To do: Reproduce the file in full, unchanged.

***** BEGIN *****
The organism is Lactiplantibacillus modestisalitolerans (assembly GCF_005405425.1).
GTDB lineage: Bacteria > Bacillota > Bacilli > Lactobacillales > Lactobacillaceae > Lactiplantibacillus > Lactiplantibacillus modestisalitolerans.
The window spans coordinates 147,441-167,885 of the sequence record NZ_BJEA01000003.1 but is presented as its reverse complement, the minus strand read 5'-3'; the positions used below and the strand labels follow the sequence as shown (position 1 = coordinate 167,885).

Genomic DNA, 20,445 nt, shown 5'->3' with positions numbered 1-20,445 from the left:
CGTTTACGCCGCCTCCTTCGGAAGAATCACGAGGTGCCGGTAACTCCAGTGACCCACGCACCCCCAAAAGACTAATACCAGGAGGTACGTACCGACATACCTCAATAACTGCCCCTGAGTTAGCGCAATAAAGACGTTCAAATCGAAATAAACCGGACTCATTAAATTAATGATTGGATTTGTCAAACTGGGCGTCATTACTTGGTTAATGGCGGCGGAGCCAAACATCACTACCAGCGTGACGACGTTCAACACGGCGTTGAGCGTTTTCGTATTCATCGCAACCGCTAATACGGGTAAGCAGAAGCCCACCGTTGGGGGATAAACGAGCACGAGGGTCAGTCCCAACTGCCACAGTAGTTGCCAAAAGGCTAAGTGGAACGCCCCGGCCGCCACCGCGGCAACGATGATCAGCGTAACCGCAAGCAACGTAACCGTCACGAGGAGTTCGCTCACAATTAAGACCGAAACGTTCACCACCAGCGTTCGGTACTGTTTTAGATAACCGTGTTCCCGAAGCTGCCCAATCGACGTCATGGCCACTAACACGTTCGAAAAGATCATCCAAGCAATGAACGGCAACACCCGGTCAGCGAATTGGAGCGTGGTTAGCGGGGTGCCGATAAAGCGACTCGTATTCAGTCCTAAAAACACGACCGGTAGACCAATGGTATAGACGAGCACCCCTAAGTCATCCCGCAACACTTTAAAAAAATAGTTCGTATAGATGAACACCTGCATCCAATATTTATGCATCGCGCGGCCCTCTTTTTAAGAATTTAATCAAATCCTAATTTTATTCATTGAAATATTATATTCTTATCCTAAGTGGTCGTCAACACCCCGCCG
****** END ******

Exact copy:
The organism is Lactiplantibacillus modestisalitolerans (assembly GCF_005405425.1).
GTDB lineage: Bacteria > Bacillota > Bacilli > Lactobacillales > Lactobacillaceae > Lactiplantibacillus > Lactiplantibacillus modestisalitolerans.
The window spans coordinates 147,441-167,885 of the sequence record NZ_BJEA01000003.1 but is presented as its reverse complement, the minus strand read 5'-3'; the positions used below and the strand labels follow the sequence as shown (position 1 = coordinate 167,885).

Genomic DNA, 20,445 nt, shown 5'->3' with positions numbered 1-20,445 from the left:
CGTTTACGCCGCCTCCTTCGGAAGAATCACGAGGTGCCGGTAACTCCAGTGACCCACGCACCCCCAAAAGACTAATACCAGGAGGTACGTACCGACATACCTCAATAACTGCCCCTGAGTTAGCGCAATAAAGACGTTCAAATCGAAATAAACCGGACTCATTAAATTAATGATTGGATTTGTCAAACTGGGCGTCATTACTTGGTTAATGGCGGCGGAGCCAAACATCACTACCAGCGTGACGACGTTCAACACGGCGTTGAGCGTTTTCGTATTCATCGCAACCGCTAATACGGGTAAGCAGAAGCCCACCGTTGGGGGATAAACGAGCACGAGGGTCAGTCCCAACTGCCACAGTAGTTGCCAAAAGGCTAAGTGGAACGCCCCGGCCGCCACCGCGGCAACGATGATCAGCGTAACCGCAAGCAACGTAACCGTCACGAGGAGTTCGCTCACAATTAAGACCGAAACGTTCACCACCAGCGTTCGGTACTGTTTTAGATAACCGTGTTCCCGAAGCTGCCCAATCGACGTCATGGCCACTAACACGTTCGAAAAGATCATCCAAGCAATGAACGGCAACACCCGGTCAGCGAATTGGAGCGTGGTTAGCGGGGTGCCGATAAAGCGACTCGTATTCAGTCCTAAAAACACGACCGGTAGACCAATGGTATAGACGAGCACCCCTAAGTCATCCCGCAACACTTTAAAAAAATAGTTCGTATAGATGAACACCTGCATCCAATATTTATGCATCGCGCGGCCCTCTTTTTAAGAATTTAATCAAATCCTAATTTTATTCATTGAAATATTATATTCTTATCCTAAGTGGTCGTCAACACCCCGCCG